Energy Services

Steam Blowing


Most new power plants nowadays are producing steam to run a steam turbine. A steam turbine is a sensitive system containing turbine blades. The steam quality is very important as impurities in the steam can deposit on the turbine blades and imbalance the turbine. To ensure good steam quality, the cleanliness of the system is of great importance, from the start of the erection of a steam generator of a new power plant. The cleanliness of the steam and water parts of a steam generator is achieved by acid cleaning or boil-out combined with steam blow, the so called pre-commission cleaning. The reason a typical pre-commission cleaning of a steam generator consists of a chemical cleaning and steam blow, is the fact that mill scale/silicates are easier removed with chemical cleaning, which ensures less steam blow cycles are required in a later stage. This technical bulletin goes deeper into the methods of steam blow

Steam blowing for a steam generating plant requires careful planning and the establishment of a steam blow program, a so called pre-engineering. One of the important parts of the engineering is the determination of the velocity of the steam inside the system. This is called K-factor. Only from a certain velocity or K-factor the steam has sufficient energy to remove the particles from the system. The K-factor is dependent on the dimensions of the boiler like production of steam, pressure, temperature, diameter of the steam lines and length of the steam lines. When the K-factor is known, the dimensions of the temporary piping and silencers can be determined. The turbine itself will of course not be a part of the steam blow and will be bypassed with the temporary steam blow lines. Steam blow operations have to be monitored. As the size and number of particles are important, these are measured using “target plates”. These plates are mirror like steel (or other prescribed materials) plates, which are placed in the temporary steam lines. The target plates are inspected regularly during operation. The size and number of particles on the mirror plate are a part of the cleanliness criteria.

Shock blow

With shock blow, the pressure inside the steam generator is raised to a certain maximum and reaching the required pressure, a temporary sacrificial valve is opened quickly. During this pressure release the K-factor or steam velocity is reached, but for a short period of time. Due to release of the pressure and temperature, the steam generator has to start again. The steam blowing operation described should last approximately four to six hours, including start-up and shutdown of the steam generating plant. Normally not more than one steam blowing operation should be effected daily in order to ensure adequate cooling of the system.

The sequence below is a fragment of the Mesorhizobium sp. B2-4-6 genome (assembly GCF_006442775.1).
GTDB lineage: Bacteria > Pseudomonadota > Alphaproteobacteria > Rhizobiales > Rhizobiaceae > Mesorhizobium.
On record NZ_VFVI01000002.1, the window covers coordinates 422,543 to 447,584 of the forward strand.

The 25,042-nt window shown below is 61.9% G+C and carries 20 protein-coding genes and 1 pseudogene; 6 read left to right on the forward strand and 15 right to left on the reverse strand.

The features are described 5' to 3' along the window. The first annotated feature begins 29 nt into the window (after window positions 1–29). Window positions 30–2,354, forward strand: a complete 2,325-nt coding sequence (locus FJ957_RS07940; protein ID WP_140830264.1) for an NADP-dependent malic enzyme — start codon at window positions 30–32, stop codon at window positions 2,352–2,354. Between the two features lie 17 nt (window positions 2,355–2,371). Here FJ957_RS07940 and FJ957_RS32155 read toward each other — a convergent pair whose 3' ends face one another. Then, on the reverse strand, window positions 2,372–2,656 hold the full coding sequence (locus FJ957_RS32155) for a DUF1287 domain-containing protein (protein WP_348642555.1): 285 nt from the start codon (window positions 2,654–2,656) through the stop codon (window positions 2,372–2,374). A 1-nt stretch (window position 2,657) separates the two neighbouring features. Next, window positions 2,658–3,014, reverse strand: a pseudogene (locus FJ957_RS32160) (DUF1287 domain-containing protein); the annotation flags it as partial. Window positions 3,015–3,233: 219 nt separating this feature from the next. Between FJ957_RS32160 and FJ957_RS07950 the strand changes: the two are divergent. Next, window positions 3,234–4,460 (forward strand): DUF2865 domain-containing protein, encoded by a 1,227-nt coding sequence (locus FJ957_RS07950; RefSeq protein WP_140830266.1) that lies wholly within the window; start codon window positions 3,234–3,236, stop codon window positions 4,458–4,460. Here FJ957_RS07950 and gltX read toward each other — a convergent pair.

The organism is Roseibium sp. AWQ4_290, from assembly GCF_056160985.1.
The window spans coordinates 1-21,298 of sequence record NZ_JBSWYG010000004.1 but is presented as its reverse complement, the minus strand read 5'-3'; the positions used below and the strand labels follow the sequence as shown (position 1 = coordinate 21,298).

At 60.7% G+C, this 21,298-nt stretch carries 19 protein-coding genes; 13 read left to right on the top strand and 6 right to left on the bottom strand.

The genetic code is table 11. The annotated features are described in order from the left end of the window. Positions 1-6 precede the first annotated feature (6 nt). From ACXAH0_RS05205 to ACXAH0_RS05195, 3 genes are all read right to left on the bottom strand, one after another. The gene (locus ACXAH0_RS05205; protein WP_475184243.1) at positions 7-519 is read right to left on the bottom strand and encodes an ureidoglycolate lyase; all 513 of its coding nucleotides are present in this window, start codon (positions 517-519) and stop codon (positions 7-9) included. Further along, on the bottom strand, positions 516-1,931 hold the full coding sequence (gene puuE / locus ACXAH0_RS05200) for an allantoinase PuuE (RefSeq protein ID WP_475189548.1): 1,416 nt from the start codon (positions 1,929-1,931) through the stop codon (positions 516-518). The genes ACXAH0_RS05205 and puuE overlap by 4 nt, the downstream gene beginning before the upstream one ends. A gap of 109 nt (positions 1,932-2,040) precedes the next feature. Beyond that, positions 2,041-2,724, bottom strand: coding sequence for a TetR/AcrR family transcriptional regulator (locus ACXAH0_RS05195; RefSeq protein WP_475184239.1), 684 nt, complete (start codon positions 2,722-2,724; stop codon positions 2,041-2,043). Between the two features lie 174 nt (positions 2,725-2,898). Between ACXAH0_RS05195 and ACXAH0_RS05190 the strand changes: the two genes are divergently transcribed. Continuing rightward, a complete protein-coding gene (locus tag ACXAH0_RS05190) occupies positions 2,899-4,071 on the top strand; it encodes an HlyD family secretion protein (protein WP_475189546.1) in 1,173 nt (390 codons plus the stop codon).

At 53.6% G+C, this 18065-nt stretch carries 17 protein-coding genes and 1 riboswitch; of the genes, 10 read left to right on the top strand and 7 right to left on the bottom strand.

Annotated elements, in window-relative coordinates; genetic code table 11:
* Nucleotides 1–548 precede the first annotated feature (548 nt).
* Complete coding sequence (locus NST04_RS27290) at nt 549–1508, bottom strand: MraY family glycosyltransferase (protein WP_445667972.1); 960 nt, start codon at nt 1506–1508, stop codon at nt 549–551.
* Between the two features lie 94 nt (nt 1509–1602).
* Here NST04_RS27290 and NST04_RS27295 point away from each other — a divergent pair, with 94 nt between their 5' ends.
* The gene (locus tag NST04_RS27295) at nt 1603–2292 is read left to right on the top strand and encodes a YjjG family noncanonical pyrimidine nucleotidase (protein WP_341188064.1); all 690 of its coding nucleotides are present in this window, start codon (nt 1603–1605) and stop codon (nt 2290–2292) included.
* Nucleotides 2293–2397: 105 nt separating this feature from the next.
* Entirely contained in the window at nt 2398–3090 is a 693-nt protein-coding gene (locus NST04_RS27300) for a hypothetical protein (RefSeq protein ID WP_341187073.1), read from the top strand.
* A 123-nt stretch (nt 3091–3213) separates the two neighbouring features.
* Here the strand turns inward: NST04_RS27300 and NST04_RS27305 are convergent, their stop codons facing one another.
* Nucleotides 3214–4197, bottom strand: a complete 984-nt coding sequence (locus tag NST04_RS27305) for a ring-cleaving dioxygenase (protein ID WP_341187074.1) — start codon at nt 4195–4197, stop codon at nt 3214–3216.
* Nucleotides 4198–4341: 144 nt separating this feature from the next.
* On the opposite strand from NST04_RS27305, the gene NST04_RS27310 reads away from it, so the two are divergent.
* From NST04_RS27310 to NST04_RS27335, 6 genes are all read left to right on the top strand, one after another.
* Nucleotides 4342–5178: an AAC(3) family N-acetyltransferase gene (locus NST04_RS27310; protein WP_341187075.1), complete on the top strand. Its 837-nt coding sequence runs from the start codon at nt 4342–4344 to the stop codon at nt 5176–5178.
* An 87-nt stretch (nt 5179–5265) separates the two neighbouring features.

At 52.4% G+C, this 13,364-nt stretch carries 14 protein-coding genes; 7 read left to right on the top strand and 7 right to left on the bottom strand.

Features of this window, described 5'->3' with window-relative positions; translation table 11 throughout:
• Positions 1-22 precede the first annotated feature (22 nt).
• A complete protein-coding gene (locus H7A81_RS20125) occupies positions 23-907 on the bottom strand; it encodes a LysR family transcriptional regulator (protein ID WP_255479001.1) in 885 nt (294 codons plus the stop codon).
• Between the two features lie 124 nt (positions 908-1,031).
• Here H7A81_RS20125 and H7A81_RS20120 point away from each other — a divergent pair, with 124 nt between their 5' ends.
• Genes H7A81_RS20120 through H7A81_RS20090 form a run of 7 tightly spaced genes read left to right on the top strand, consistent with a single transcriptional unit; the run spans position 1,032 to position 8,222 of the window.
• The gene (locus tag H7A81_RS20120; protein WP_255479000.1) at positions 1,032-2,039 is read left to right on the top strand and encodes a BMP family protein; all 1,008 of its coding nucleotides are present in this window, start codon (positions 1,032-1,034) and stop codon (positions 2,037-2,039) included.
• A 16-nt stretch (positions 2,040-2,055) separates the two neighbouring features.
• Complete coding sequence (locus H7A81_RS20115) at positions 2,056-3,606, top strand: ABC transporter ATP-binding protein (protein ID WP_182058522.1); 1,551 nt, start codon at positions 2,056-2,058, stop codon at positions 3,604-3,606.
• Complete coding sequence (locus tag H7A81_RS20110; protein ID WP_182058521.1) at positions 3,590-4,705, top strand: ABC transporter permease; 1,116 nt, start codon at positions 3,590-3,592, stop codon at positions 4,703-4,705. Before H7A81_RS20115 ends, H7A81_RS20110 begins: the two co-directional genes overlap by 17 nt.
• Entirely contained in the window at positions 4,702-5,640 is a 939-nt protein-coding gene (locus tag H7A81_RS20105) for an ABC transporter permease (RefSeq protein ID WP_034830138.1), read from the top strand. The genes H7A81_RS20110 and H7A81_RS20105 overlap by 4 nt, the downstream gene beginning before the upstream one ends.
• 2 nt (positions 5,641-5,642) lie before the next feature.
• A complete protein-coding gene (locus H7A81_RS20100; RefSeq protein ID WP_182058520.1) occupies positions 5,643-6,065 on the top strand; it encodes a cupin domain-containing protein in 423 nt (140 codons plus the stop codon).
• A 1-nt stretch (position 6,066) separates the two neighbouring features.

Continuous steam blow

With continuous blow there is no pressure build up, but after calculations, the K-factor is reached continuously. During the continuous steam blow the target plates are checked on impacts of particles.

Comparison between Continuous steam blow and Puff Blow

Continuous Blow Exhaustive (Puff) blow Remarks
Steam Velocity The system is designed and blown at maximum velocity in the entire system. Full system not subjected to Max velocity. Max velocity is achieved close to outlet of temporary pipe only. Higher velocities achieved in the entire system in CB. This facilitates better cleaning and removal of contaminants from the whole system.
Effective CFR Assured >1.1 calculated based on Max operating conditions throughout the blow duration of minimum 12 Hours. May be reached at selected points only for few seconds. The duration of Max CFR in Puff blow is inadequate for cleaning deeper inside the line and hence cleaning cannot be guaranteed and evaluated by Puff blow. A clean target does not mean a clean line unless the CFR is achieved everywhere at least for the time needed for a debris at the beginning of the pipe to reach the exit.
Noise Less than 90 db Exceed 130 db Work may continue undisrupted in nearby areas when CB is in progress.
Duration Duration is more closely defined due to engineered process, typically 12 to 48 hours max. Unknown duration typically requires 40+ blows which take over 10+ days. Operation in the nearby areas also interrupted. Significantly reduces commissioning time.
Thermal Cycling On line without stopping the blow. Blow interrupted Thermal cycling is achieved in 1-1.5 Hrs reducing cleaning time.
Target Insertion Safe on line using pneumatic inserters without stopping blow. Saves much time in shooting multiple targets for better QA.
System Loading & Stress LP high velocity blow. Hence minimum stress & load on boiler and supports. No anchors required. Boiler subjected to high stresses and reaction forces. Piping requires strong expensive anchoring. Minimum effect on Boiler life on using CB.
Cost Savings Excellent saving in overall cost.

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